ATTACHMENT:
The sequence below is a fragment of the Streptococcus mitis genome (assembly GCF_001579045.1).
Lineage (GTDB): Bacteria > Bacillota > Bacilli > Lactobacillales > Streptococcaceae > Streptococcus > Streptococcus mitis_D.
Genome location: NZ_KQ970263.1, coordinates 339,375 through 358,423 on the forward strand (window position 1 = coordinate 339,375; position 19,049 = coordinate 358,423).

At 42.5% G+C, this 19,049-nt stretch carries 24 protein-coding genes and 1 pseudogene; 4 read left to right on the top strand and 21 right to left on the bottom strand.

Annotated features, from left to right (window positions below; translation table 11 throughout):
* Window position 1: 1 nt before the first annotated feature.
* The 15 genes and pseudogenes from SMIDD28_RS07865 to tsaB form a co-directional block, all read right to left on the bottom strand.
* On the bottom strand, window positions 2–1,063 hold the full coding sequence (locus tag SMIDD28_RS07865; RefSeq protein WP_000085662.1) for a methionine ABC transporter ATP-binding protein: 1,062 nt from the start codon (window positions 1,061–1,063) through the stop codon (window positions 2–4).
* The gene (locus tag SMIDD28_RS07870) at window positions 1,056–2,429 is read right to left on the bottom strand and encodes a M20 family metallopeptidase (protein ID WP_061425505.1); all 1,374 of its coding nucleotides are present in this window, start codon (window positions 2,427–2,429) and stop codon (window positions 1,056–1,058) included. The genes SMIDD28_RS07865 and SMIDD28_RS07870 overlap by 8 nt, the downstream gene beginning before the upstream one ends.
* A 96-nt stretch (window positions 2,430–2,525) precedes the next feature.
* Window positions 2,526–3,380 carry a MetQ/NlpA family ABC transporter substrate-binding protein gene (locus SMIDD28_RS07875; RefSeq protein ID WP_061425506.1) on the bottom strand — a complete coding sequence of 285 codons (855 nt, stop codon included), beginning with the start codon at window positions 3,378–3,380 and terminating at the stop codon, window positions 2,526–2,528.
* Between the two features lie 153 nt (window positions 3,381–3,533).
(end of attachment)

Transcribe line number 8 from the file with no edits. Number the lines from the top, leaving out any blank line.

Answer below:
* On the bottom strand, window positions 2–1,063 hold the full coding sequence (locus tag SMIDD28_RS07865; RefSeq protein WP_000085662.1) for a methionine ABC transporter ATP-binding protein: 1,062 nt from the start codon (window positions 1,061–1,063) through the stop codon (window positions 2–4).